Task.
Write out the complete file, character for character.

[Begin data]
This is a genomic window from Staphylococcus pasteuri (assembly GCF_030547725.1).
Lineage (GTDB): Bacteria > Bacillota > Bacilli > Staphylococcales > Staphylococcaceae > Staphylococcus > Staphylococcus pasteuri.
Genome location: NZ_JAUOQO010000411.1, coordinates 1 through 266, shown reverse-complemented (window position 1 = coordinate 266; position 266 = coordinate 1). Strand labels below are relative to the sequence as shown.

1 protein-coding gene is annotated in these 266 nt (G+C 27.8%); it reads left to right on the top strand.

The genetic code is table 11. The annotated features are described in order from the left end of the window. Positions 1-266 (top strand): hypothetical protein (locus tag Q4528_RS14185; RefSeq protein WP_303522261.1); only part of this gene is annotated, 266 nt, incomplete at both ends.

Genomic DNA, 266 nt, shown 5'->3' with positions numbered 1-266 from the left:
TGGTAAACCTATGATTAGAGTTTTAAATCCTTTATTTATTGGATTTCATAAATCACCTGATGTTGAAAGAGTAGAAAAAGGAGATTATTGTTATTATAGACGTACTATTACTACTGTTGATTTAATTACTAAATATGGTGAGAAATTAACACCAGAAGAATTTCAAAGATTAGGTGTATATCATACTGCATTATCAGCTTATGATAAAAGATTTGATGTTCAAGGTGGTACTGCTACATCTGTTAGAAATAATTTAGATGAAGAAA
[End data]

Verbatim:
This is a genomic window from Staphylococcus pasteuri (assembly GCF_030547725.1).
Lineage (GTDB): Bacteria > Bacillota > Bacilli > Staphylococcales > Staphylococcaceae > Staphylococcus > Staphylococcus pasteuri.
Genome location: NZ_JAUOQO010000411.1, coordinates 1 through 266, shown reverse-complemented (window position 1 = coordinate 266; position 266 = coordinate 1). Strand labels below are relative to the sequence as shown.

1 protein-coding gene is annotated in these 266 nt (G+C 27.8%); it reads left to right on the top strand.

The genetic code is table 11. The annotated features are described in order from the left end of the window. Positions 1-266 (top strand): hypothetical protein (locus tag Q4528_RS14185; RefSeq protein WP_303522261.1); only part of this gene is annotated, 266 nt, incomplete at both ends.

Genomic DNA, 266 nt, shown 5'->3' with positions numbered 1-266 from the left:
TGGTAAACCTATGATTAGAGTTTTAAATCCTTTATTTATTGGATTTCATAAATCACCTGATGTTGAAAGAGTAGAAAAAGGAGATTATTGTTATTATAGACGTACTATTACTACTGTTGATTTAATTACTAAATATGGTGAGAAATTAACACCAGAAGAATTTCAAAGATTAGGTGTATATCATACTGCATTATCAGCTTATGATAAAAGATTTGATGTTCAAGGTGGTACTGCTACATCTGTTAGAAATAATTTAGATGAAGAAA